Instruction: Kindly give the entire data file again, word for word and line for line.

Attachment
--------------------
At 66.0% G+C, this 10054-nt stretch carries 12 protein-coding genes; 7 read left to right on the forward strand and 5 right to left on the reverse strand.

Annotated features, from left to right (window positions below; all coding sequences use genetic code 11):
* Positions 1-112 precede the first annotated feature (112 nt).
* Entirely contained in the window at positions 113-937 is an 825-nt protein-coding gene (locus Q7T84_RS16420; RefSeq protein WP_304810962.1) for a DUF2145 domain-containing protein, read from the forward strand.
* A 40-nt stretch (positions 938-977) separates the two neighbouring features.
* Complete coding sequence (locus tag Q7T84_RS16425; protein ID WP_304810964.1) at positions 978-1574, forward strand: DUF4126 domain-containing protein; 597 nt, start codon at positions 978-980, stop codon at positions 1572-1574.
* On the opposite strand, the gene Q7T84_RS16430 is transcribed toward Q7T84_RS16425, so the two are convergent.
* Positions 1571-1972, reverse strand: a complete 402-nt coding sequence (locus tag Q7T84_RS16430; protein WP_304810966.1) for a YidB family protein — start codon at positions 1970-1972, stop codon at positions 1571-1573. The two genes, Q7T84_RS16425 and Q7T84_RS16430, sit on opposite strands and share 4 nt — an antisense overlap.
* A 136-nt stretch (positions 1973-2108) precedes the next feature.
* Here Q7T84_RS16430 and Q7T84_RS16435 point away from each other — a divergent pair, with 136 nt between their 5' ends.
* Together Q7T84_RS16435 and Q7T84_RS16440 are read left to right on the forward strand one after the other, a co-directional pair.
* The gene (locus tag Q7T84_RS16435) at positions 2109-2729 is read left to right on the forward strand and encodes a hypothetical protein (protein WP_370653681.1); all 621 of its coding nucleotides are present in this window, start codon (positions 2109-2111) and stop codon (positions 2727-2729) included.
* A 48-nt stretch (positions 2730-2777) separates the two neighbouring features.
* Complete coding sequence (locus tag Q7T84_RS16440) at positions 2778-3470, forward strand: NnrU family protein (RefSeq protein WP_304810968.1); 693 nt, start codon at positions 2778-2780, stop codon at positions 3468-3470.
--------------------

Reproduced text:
At 66.0% G+C, this 10054-nt stretch carries 12 protein-coding genes; 7 read left to right on the forward strand and 5 right to left on the reverse strand.

Annotated features, from left to right (window positions below; all coding sequences use genetic code 11):
* Positions 1-112 precede the first annotated feature (112 nt).
* Entirely contained in the window at positions 113-937 is an 825-nt protein-coding gene (locus Q7T84_RS16420; RefSeq protein WP_304810962.1) for a DUF2145 domain-containing protein, read from the forward strand.
* A 40-nt stretch (positions 938-977) separates the two neighbouring features.
* Complete coding sequence (locus tag Q7T84_RS16425; protein ID WP_304810964.1) at positions 978-1574, forward strand: DUF4126 domain-containing protein; 597 nt, start codon at positions 978-980, stop codon at positions 1572-1574.
* On the opposite strand, the gene Q7T84_RS16430 is transcribed toward Q7T84_RS16425, so the two are convergent.
* Positions 1571-1972, reverse strand: a complete 402-nt coding sequence (locus tag Q7T84_RS16430; protein WP_304810966.1) for a YidB family protein — start codon at positions 1970-1972, stop codon at positions 1571-1573. The two genes, Q7T84_RS16425 and Q7T84_RS16430, sit on opposite strands and share 4 nt — an antisense overlap.
* A 136-nt stretch (positions 1973-2108) precedes the next feature.
* Here Q7T84_RS16430 and Q7T84_RS16435 point away from each other — a divergent pair, with 136 nt between their 5' ends.
* Together Q7T84_RS16435 and Q7T84_RS16440 are read left to right on the forward strand one after the other, a co-directional pair.
* The gene (locus tag Q7T84_RS16435) at positions 2109-2729 is read left to right on the forward strand and encodes a hypothetical protein (protein WP_370653681.1); all 621 of its coding nucleotides are present in this window, start codon (positions 2109-2111) and stop codon (positions 2727-2729) included.
* A 48-nt stretch (positions 2730-2777) separates the two neighbouring features.
* Complete coding sequence (locus tag Q7T84_RS16440) at positions 2778-3470, forward strand: NnrU family protein (RefSeq protein WP_304810968.1); 693 nt, start codon at positions 2778-2780, stop codon at positions 3468-3470.